Two grown men are stranded on a remote island with flatulence abound. This is not going to be a popular mainstream movie.
Add black and white photography, an alien dialect of 1890s New England, and the claustrophobia of a shoddy lighthouse, most Marvel Comic Universe fanatics will tear their hair out.
For me, The Lighthouse is why I watch movies in the first place: It is astounding how a film with only two characters can enthrall and igntite the imagination without the crutch of gratuitous CGI or a big budget. I’d re-watch the five minutes of mystic tension at the dinner table between a stubborn, ragged lighthouse keeper (Willem Dafoe) and his slow-minded but devious pupil (Robert Pattinson) before the twenty-minute battle scenes of any comic book trope movie, any day.
The Lighthouse is peculiar and not meant to be “understood.” If that’s not your cup of tea, I hear Iron Man is serving Kool-Aid at the theme park. Director Robert Eggers invites us to be challenged by his visions and does to the post-modern horror genre what Spielberg did to thrillers in general: He lets your imagination fill in the blanks.
Are there ghosts on the island? What does the actual light in the lighthouse represent? What is real and what is hallucinated? Why does Willem Dafoe’s character fart so much?
Obviously, the superstition of killing a seagull is a gravely serious one because (not much of a spoiler here, as this occurs early in the movie) after Pattinson’s character loses it on his feathered friend, all chaos ensues on the island, and the “You Got a Friend in Me” vibe takes a nasty turn. In one sense, we sympathize for both men as there’s only so much toil and conversation one can take when there’s only toil and conversation to be had on an island. In another sense, we dread both characters’ impending breach of sanity, and when madness inevitably arises, there are only the black ocean waves to turn to. (Add alcohol and kerosene concoctions, and you’re close to hell.)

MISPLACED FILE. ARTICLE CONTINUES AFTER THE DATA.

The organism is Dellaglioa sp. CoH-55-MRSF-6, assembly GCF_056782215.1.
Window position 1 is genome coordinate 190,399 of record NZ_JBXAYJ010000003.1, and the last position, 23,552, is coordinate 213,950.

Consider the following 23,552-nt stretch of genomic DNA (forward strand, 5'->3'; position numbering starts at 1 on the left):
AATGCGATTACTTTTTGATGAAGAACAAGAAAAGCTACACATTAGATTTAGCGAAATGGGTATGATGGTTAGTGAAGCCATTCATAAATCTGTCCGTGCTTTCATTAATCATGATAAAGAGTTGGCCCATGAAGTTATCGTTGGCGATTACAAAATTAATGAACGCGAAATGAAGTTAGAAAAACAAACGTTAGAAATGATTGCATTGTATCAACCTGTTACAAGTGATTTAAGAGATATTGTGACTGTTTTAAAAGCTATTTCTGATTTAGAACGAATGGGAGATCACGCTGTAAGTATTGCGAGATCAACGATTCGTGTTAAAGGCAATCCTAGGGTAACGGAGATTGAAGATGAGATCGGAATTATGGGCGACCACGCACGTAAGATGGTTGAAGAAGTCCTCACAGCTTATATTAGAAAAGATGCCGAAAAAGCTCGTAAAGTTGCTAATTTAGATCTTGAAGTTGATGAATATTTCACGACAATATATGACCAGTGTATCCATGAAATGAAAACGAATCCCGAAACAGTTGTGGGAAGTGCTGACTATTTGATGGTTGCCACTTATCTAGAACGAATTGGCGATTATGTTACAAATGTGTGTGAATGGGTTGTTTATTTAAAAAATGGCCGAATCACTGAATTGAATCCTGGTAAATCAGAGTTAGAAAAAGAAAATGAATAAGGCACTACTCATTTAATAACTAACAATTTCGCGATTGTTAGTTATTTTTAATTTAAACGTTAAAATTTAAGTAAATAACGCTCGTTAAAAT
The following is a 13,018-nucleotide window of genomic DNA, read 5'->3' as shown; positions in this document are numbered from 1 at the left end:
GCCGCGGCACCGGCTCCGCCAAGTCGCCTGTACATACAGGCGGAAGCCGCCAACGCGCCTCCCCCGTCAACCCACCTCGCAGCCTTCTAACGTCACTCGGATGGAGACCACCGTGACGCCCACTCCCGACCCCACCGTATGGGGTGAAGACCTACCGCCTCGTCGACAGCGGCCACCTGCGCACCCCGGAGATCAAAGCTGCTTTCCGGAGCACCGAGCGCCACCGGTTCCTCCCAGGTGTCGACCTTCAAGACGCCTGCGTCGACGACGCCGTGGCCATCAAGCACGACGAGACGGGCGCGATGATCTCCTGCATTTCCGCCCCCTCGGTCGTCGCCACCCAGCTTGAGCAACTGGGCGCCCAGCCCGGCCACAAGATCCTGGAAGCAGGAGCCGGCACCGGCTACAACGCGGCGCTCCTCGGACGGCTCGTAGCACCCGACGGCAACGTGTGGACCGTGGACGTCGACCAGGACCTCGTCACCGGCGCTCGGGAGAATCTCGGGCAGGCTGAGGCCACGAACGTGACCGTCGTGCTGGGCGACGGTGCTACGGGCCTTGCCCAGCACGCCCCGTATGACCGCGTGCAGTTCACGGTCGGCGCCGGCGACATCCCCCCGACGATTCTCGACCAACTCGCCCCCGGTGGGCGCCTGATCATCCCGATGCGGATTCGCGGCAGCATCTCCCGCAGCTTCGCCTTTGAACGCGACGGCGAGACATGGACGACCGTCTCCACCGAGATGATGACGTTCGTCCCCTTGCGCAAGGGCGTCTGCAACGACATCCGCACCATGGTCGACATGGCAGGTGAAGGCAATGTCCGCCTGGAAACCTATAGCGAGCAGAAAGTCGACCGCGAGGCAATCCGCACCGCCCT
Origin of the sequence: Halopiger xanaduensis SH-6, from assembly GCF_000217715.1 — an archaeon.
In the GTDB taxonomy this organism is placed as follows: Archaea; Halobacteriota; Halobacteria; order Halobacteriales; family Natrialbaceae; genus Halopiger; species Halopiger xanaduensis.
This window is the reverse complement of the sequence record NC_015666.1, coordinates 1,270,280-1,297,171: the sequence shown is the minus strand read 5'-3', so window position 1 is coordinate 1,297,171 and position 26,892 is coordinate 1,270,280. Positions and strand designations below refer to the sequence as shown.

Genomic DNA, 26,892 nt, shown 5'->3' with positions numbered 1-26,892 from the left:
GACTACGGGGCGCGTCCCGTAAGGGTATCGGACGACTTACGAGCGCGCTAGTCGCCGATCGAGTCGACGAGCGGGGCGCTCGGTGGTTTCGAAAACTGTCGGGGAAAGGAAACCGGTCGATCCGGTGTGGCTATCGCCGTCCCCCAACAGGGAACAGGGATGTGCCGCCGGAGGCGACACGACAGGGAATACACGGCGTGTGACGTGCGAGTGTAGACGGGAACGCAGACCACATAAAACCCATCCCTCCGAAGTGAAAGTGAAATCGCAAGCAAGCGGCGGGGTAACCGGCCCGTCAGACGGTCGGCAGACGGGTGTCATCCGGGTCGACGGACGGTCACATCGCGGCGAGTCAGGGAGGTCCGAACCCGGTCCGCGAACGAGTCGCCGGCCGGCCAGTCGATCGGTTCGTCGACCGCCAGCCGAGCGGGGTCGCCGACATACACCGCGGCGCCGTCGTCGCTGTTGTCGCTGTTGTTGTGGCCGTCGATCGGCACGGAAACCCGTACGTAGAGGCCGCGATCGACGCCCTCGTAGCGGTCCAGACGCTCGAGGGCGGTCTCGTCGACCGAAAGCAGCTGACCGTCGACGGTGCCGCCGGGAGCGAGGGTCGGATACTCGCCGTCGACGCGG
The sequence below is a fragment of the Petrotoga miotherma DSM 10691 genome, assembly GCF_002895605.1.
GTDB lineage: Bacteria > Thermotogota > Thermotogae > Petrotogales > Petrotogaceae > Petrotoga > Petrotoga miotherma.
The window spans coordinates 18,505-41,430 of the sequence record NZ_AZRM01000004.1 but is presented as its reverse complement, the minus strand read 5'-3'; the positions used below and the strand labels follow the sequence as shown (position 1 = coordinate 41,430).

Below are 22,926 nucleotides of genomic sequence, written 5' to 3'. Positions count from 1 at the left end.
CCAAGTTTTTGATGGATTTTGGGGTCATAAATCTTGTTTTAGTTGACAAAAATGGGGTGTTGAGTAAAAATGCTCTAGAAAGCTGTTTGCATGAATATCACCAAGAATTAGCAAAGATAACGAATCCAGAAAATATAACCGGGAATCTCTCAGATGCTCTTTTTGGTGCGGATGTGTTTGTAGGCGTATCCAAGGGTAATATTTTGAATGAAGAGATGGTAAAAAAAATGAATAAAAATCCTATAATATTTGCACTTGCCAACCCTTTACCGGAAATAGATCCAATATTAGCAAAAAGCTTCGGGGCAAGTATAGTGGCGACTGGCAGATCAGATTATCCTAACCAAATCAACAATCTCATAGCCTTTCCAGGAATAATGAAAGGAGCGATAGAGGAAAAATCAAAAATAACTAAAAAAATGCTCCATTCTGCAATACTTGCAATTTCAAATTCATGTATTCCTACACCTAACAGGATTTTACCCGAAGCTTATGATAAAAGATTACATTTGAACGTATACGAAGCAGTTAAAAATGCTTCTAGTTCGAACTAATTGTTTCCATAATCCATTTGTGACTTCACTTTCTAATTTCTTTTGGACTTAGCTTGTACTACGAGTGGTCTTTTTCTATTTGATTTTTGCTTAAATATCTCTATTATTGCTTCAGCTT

Imploding madness is a popular subject in film these days. Regarding the 2010s, I go back to Natalie Portman in Black Swan (2010), Jennifer Lawrence in mother! (2017), and Michael Fassbender in both the Macbeth (2015) remake and Frank (2014). Today, I’d give Joaquin Phoenix credit in Joker, but Travis Bickle came first in Taxi Driver (1976), and Robert De Niro and Martin Scorsese deserve the praise.
Both characters of Willem Dafoe and Robert Pattinson reach madness, and the result is an unearthly challenge for the viewer who wants intelligibility. The most important guideline to follow is to feel. To me, there is no other reason to see a movie than to feel. Facts, answers, and explanations are out. The premise of surviving amidst the existential horrors of the lighthouse, the unpleasantries of a workmate, and the approaching storm are enough to give you the heebie-jeebies. Robert Eggers’ vision and Mark Korven’s torrential film score execute both.
Just take your camera into a room and shoot it at one or two actors or actresses. Let it go places. That’s whatever unpretentious term you could use for this movies is.
The Lighthouse (2019) **** out of *****
Below are my favorite films with two characters or less. What are your favorites? Did you see The Lighthouse? If so, what did you think?
Sleuth (1972), My Dinner with Andre (1981), Gerry (2002), Paranormal Activity (2007), Antichrist (2009), Moon (2009), 127 Hours (2010), Buried (2010), Locke (2013), Gravity (2013), and the recent Styx (2018) https://reelybernie.com/2019/06/24/one-of-the-best-of-2018-no-one-saw/